steve jobs

Steve Jobs: Prophet of a New Religion

Steve Jobs The Economist cover, via Bill So / Flickr.com

Steve Jobs The Economist cover, via Bill So / Flickr.com

The new movie about Steve Jobs is short on anything explicitly religious. Like its main character, however, it’s got a thread of transcendence running through it.

The truth about Jobs and religion may be that, in this arena as in others, he was ahead of the cutting edge.

The film isn’t making the purists happy, in part because it takes too many liberties with history. But it’s not a documentary. I’ll go against many of the reviews and say that Ashton Kutcher does a pretty good job at representing the personality found in Jobs’ speeches and in what has been written about Jobs — particularly in the massive authorized biography by Walter Isaacson.

One quote in that book, from one of Jobs’ old girlfriends, pretty much captures the character in the film: “He was an enlightened being who was cruel,” she told Isaacson. “That’s a strange combination.”

Afternoon Links of Awesomeness: Feb. 2, 2012

In anticipation of Sunday's festivities, Jimmy Fallon interviews Bruce Macabee, the puppy who predicted the Patriots to win. L.L. Bean celebrates it's 100th birthday in a fun way, Darren Aronofsky wants Russell Crowe to play his Noah, LeVar Burton gets the @ReadingRainbow twitter handle, Neil Young talks about Steve Jobs' love for vinyl, and an infograph on the social lives of religious Americans, and our favorite scenes from the classic 1993 film, Groundhog Day.

We Need More Cannibals

Lately I’ve been thinking about why it’s important for an organization, be it religious or for-profit, to be more cannibalistic.

In the late 19th century, Kodak emerged as a trailblazing company that ultimately brought photography to the masses. An American-born business, the golden boxes of film became synonymous with family photos and even professional photography.

As a little guy, I had one of their Instamatic cameras, and I remember the eager anticipation of sending of the film and waiting the two weeks or so to get the results back.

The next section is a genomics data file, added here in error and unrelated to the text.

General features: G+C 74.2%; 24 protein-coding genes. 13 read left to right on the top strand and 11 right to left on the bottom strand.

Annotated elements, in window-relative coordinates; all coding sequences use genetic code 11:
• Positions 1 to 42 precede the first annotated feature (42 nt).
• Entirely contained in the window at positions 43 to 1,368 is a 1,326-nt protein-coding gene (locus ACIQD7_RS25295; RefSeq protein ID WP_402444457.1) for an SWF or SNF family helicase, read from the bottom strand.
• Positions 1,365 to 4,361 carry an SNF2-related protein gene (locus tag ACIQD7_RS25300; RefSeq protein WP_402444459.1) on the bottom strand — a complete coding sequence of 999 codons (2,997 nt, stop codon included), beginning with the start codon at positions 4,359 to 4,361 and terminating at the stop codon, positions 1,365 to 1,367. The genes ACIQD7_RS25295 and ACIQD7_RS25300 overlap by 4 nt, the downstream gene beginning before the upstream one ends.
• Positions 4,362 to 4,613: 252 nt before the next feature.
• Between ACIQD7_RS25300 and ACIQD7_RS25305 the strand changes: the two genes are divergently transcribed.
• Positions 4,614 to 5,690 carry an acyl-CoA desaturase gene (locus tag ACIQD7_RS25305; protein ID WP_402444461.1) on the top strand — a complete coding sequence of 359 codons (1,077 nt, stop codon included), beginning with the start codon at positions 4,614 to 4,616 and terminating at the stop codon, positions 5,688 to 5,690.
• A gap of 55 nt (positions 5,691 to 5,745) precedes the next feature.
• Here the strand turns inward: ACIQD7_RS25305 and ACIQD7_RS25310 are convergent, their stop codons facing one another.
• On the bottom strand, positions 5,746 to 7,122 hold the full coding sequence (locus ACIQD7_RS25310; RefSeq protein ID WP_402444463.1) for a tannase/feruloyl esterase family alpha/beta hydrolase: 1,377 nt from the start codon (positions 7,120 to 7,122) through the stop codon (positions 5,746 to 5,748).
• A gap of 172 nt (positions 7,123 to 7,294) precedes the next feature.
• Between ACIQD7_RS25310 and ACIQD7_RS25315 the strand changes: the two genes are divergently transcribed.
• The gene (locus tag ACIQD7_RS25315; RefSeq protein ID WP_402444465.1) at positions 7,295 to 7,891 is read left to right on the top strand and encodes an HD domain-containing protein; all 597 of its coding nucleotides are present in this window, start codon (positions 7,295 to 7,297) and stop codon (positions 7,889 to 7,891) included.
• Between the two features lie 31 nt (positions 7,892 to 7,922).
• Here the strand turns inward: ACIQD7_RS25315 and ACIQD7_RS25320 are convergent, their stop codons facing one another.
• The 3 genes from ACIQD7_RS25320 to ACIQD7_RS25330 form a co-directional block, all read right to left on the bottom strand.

Suffice it to say the landscape for film and imaging has changed radically in the meantime.

Now, practically every electronic device we carry has a still picture or video camera embedded in it. And for less than a thousand dollars, a photography enthusiast can buy a camera that not only shoots digital images that rival most professional film renderings; they also can shoot high definition movies and edit the videos on their laptop computers.

It may not surprise many that Kodak has suffered greatly at the hands of this digital revolution. The company has failed to post a profit in many years, and recently filed for bankruptcy.

Hit the Hallelujah Button: There's an App for That

Steve Jobs

Steve Jobs

Each day leading until Christmas we will post a different video rendition of the "Hallelujah Chorus" for your holiday enjoyment and edification.

Today's offering is a group effort that comes compliments of the clever folks at Pavone Advertising in Harrisburg, Penn., the even-more clever designers of the Melody Bell app for iPhone and iPad, and the cleverest of them all, the late great Steve Jobs (for it is he who blessed humanity with the iPhone in the first place.)

In its 2011 Holiday Greeting, Pavone employees perform Handel's timeless Christmas favorite — entirely using their iPhones, iPods and iPads.

Watch their epic peformance inside ...

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